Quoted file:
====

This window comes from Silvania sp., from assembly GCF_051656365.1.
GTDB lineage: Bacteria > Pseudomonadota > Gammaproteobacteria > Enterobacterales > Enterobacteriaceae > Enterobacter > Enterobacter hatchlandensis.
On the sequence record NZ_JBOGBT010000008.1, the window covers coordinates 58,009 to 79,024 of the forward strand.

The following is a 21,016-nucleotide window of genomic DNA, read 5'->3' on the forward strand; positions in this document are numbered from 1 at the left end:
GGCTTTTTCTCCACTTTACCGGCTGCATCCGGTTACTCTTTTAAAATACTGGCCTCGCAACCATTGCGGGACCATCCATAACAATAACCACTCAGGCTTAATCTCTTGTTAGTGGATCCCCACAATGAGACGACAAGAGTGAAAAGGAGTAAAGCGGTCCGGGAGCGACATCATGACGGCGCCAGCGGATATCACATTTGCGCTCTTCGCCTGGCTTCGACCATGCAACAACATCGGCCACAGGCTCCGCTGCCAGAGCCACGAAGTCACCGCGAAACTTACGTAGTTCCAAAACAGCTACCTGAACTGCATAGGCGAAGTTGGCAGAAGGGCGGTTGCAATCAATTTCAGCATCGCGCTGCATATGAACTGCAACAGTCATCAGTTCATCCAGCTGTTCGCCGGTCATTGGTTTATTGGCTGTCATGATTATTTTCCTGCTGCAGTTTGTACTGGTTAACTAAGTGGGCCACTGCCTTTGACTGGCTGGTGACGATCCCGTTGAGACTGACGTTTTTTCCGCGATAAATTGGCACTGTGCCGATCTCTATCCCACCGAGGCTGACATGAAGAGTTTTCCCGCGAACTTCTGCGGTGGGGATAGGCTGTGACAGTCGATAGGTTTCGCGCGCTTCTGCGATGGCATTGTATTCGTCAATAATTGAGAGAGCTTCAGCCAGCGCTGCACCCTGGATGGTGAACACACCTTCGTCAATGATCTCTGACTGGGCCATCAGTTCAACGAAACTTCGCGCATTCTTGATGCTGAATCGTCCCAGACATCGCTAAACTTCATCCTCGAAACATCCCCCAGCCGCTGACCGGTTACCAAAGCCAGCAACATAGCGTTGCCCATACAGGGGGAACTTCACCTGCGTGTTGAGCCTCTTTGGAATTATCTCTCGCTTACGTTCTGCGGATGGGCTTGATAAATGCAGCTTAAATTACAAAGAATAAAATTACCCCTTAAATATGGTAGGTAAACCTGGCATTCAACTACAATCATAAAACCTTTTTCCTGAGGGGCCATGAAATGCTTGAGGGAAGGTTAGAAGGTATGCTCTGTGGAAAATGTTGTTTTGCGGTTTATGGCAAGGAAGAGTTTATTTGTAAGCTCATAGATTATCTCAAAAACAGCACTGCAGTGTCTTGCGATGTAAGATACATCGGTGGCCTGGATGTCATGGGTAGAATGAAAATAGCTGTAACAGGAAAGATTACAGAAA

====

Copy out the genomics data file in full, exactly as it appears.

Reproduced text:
This window comes from Silvania sp., from assembly GCF_051656365.1.
GTDB lineage: Bacteria > Pseudomonadota > Gammaproteobacteria > Enterobacterales > Enterobacteriaceae > Enterobacter > Enterobacter hatchlandensis.
On the sequence record NZ_JBOGBT010000008.1, the window covers coordinates 58,009 to 79,024 of the forward strand.

The following is a 21,016-nucleotide window of genomic DNA, read 5'->3' on the forward strand; positions in this document are numbered from 1 at the left end:
GGCTTTTTCTCCACTTTACCGGCTGCATCCGGTTACTCTTTTAAAATACTGGCCTCGCAACCATTGCGGGACCATCCATAACAATAACCACTCAGGCTTAATCTCTTGTTAGTGGATCCCCACAATGAGACGACAAGAGTGAAAAGGAGTAAAGCGGTCCGGGAGCGACATCATGACGGCGCCAGCGGATATCACATTTGCGCTCTTCGCCTGGCTTCGACCATGCAACAACATCGGCCACAGGCTCCGCTGCCAGAGCCACGAAGTCACCGCGAAACTTACGTAGTTCCAAAACAGCTACCTGAACTGCATAGGCGAAGTTGGCAGAAGGGCGGTTGCAATCAATTTCAGCATCGCGCTGCATATGAACTGCAACAGTCATCAGTTCATCCAGCTGTTCGCCGGTCATTGGTTTATTGGCTGTCATGATTATTTTCCTGCTGCAGTTTGTACTGGTTAACTAAGTGGGCCACTGCCTTTGACTGGCTGGTGACGATCCCGTTGAGACTGACGTTTTTTCCGCGATAAATTGGCACTGTGCCGATCTCTATCCCACCGAGGCTGACATGAAGAGTTTTCCCGCGAACTTCTGCGGTGGGGATAGGCTGTGACAGTCGATAGGTTTCGCGCGCTTCTGCGATGGCATTGTATTCGTCAATAATTGAGAGAGCTTCAGCCAGCGCTGCACCCTGGATGGTGAACACACCTTCGTCAATGATCTCTGACTGGGCCATCAGTTCAACGAAACTTCGCGCATTCTTGATGCTGAATCGTCCCAGACATCGCTAAACTTCATCCTCGAAACATCCCCCAGCCGCTGACCGGTTACCAAAGCCAGCAACATAGCGTTGCCCATACAGGGGGAACTTCACCTGCGTGTTGAGCCTCTTTGGAATTATCTCTCGCTTACGTTCTGCGGATGGGCTTGATAAATGCAGCTTAAATTACAAAGAATAAAATTACCCCTTAAATATGGTAGGTAAACCTGGCATTCAACTACAATCATAAAACCTTTTTCCTGAGGGGCCATGAAATGCTTGAGGGAAGGTTAGAAGGTATGCTCTGTGGAAAATGTTGTTTTGCGGTTTATGGCAAGGAAGAGTTTATTTGTAAGCTCATAGATTATCTCAAAAACAGCACTGCAGTGTCTTGCGATGTAAGATACATCGGTGGCCTGGATGTCATGGGTAGAATGAAAATAGCTGTAACAGGAAAGATTACAGAAA